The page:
2017-03-03 / Front Page

Operation HOPE seeks grant

Community development grant would assist with treatment and transportation costs
By Michael Kelley Staff Writer

Operation HOPE (Heroin-Opiate Prevention Effort), the Scarborough Police Department’s response to the opioid and opiate epidemic in the area, was never intended to be a permanent solution to the issue, but rather a stop gap until something more lasting could be arranged.

With no permanent solution in sight, on Feb. 15 the police department sought the approval of the town council to apply for a $33,000 Cumberland County Community Development Program grant to keep the program going, at least in the interim.

The grant, according to a memorandum from Dep. Chief David Grover to town councilors, “would be used to support the Operation HOPE program by assisting in paying for treatment and transportation costs.

The treatment would include long-term residential treatment and medically assisted treatment.” Grover said the grant would require a 20 percent match ($6,600), which has already been secured through private donations. Since launching in October 2015, Operation HOPE has helped more than 220 individuals, including 174 in Cumberland County, with their drug addition. Town Manager Tom Hall said 69 percent of the individuals the program helps lack insurance or the financial resources to deal with their addiction on their own, something that emphasizes the need for grant funding.

Councilor Chris Caiazzo, who along with his fellow councilors gave the department the go-ahead to apply for the grant and Hall the authority to sign it on behalf of the town, applauds the department for the work it has done for the program, but feels Operation HOPE is only a temporary fix to something that needs a much more permanent solution statewide.

“I think we can be part of the solution, but we are not the solution,” Caiazzo said.

Finding that solution has been a topic the Metro Regional Coalition, which includes Cape Elizabeth, Falmouth, Gorham, Portland, Scarborough, South Portland and Westbrook, has been discussing.

“The feeling of the metro coalition is we need to support educational elements to avoid people falling into the situation and find a way to get people into detox and therapeutic treatment,” said councilor Bill Donovan, who serves as Scarborough’s liaison to the commission.

Town Council Chairman Shawn Babine too appreciates the work the police department has done to facilitate the program, and would “have no problem” allocating funds from the municipal budget to Operation HOPE because is “is such an important issue for the region.”

He would also support using asset forfeiture funding – money seized from drug deals – like was done last year when the council approved using $8,000 in forfeiture money to support Operation HOPE. The money is typically used for items that fall outside the traditional police department budget.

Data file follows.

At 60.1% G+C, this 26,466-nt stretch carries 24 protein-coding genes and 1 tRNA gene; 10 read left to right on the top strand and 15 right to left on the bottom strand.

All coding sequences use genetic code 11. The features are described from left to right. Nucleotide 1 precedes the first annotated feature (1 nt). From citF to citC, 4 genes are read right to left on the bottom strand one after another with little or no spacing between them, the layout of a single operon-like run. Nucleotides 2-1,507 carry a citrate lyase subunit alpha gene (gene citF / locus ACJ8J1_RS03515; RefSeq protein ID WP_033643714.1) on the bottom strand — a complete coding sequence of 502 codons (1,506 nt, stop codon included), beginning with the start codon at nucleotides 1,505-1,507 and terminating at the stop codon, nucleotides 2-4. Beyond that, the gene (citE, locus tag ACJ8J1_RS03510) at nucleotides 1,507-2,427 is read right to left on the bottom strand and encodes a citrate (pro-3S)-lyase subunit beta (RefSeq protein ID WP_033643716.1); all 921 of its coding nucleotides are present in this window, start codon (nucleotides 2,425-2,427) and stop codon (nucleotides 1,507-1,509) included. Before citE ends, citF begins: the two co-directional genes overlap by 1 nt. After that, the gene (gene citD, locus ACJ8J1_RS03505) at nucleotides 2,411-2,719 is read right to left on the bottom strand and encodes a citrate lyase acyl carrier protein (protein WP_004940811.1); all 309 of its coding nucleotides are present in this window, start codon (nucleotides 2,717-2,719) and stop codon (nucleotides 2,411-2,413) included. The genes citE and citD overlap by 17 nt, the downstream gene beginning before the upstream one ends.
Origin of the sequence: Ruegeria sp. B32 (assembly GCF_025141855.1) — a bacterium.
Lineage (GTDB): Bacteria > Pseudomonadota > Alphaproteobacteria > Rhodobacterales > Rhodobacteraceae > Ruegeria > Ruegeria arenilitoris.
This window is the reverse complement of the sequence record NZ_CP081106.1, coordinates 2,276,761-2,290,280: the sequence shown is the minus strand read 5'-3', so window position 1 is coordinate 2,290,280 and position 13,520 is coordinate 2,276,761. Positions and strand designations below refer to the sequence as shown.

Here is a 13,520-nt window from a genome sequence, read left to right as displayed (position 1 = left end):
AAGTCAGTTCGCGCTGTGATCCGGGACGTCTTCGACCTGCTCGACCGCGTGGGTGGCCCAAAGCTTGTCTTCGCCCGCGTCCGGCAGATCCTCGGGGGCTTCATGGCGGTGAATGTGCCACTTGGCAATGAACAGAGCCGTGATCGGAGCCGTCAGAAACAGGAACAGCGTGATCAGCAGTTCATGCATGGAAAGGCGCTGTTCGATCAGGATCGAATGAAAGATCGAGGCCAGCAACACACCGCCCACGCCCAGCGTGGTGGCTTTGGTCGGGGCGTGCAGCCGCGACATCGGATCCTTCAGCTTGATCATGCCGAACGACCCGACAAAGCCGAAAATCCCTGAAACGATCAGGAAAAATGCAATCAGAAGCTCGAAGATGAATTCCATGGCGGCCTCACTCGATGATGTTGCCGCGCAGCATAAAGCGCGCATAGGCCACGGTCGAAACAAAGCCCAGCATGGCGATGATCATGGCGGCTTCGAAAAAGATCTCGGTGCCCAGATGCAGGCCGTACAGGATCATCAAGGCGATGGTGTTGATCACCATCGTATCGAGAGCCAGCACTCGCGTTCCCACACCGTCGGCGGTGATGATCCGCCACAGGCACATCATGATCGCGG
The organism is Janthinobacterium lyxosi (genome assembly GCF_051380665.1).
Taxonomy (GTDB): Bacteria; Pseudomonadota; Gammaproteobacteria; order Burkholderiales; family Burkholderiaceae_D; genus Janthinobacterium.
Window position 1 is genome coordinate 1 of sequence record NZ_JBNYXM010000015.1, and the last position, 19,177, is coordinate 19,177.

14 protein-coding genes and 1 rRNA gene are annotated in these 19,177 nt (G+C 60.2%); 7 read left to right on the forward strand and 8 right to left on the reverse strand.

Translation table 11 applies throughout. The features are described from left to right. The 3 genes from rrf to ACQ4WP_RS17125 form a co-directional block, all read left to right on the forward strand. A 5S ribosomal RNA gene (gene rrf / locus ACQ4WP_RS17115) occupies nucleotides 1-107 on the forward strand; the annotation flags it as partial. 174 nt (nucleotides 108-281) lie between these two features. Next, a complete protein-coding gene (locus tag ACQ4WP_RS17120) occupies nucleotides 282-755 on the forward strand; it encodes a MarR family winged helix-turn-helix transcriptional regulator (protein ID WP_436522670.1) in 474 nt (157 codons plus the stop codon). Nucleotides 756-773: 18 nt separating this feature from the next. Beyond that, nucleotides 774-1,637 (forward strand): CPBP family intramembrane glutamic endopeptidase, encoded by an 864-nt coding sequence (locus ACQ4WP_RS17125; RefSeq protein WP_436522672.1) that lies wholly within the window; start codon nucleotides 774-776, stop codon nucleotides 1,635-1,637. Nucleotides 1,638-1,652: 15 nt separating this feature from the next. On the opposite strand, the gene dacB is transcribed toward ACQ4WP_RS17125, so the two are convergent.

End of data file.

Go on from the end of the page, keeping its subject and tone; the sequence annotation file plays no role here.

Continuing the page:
Through the program, based at the Scarborough police department, individuals who seek help are screened and if they meet program requirements are paired with a volunteer angel that works with them to get placed detoxification or rehabilitation programs. Individuals can also drop off drugs and drug paraphernalia at the station, no questions asked.

According to grant application, Operation HOPE’s aim is trying to find the addiction treatment program that works for each client.

“Operation HOPE recognizes a philosophy that there is no single right treatment methodology for addiction. In the addiction treatment recovery community, there are people who endorse various treatment strategies. There are advocates for medicine-assisted treatment, behavioral and cognitive treatment, abstinence-based programs, impatient programs, outpatient programs, peer support efforts, 12-step sobriety programs and others. From speaking to people in recovery and those who help them maintain sobriety, Operation HOPE believes the best treatment is the one which works for the individual and their particular circumstances. As a result, Operation HOPE recognizes a variety of pathways to recovery.”

Scarborough police officers have also been trained in addiction-related issues and aid in determining if an individual meets program eligibility and which treatment path is right for them.

Initial follow-up with close to 100 Operation HOPE program participants indicates the program has been successful in reducing the addition in the area. 80 percent of those interviewed (79 of 98) self-report they are still sober and working towards recovery.

Heroin and opiate addiction has become an ever-increasing issue over the last few years. From 2011 to 2014, according to the grant application, heroin-related deaths in Maine increased from seven to 57 – a 714 percent increase – while fentanyl deaths increased 378 percent during the same time span. In 2015 232 people died of drug overdoses and over the first nine months of 2016, that number had risen to 286 individuals. In fact, since 2014 more people have died from drug overdose than from motor vehicle accident.

Heroin and opiate addiction, Scarborough police have said in the past, increases crime in town, the area, region and that state. An estimated 80 to 85 percent of property crime (residential, vehicle or commercial burglaries, thefts, shoplifting or robbery) are drug-related.

Staff Writer Michael Kelley can be reached at news@scarbroughleader.com

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